Friday, May 30Nashville, TNFriday was the big kick-off party and registration day for the "Long Haulers," the group of drivers who do the complete tour. The staging area was the Gaylord Opryland Hotel, and every square foot of parking lot-and then some-was filled to the brim with serious Detroit iron. Camaros, Tri-five Chevys, Corvettes, Mustangs, trucks, and much more were everywhere you turned. As I tooled around in my new Competition Orange SVT Focus, I received a few disapproving stares from the elder-Camaro crowd, but the Ford people I talked to loved the car's looks and color. With the European appearance package added, the Focus also sported SVT wheels in gray and honest-to-goodness leather Recaro seats with seat heaters and lumbar!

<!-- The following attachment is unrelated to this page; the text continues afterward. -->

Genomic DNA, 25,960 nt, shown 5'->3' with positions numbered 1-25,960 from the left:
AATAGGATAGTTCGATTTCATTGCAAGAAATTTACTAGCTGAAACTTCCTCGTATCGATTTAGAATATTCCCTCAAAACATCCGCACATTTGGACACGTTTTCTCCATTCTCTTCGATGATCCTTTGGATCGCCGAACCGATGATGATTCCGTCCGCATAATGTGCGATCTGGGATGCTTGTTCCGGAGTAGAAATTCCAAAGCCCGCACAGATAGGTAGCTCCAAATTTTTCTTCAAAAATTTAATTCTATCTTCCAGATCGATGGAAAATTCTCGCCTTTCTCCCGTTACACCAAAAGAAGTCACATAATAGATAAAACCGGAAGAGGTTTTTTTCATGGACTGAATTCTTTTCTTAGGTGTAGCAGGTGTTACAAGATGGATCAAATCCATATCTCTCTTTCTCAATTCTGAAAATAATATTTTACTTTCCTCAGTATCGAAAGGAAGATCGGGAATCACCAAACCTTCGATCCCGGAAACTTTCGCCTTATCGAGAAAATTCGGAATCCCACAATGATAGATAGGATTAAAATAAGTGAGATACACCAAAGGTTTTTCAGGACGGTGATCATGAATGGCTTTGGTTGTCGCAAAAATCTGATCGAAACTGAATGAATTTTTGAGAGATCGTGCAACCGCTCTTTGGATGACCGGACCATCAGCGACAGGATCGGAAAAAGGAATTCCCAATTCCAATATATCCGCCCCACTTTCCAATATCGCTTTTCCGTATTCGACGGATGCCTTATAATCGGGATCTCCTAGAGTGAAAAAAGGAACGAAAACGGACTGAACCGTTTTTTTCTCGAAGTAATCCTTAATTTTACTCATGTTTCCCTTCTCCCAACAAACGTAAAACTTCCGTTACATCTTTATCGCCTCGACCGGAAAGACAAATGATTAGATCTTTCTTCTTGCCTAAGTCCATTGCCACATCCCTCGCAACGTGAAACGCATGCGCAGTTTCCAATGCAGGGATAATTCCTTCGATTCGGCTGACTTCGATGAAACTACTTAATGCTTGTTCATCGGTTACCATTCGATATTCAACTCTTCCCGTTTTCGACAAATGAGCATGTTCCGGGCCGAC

Later Friday afternoon, the Hot Rod stage came alive with the sounds of the Kentucky Headhunters, followed by the Hot Rod TV crew and the inimitable Dave McClelland, giving the capacity crowd plenty of entertainment while everyone munched on free barbeque and relaxed in folding chairs.

In the parking lot full of cars, one of the most talked-about vehicles was an S-10 pickup truck powered by a helicopter turbine engine. It was something to see. I'm sure both Hot Rod magazine and Hot Rod TV will have info on it.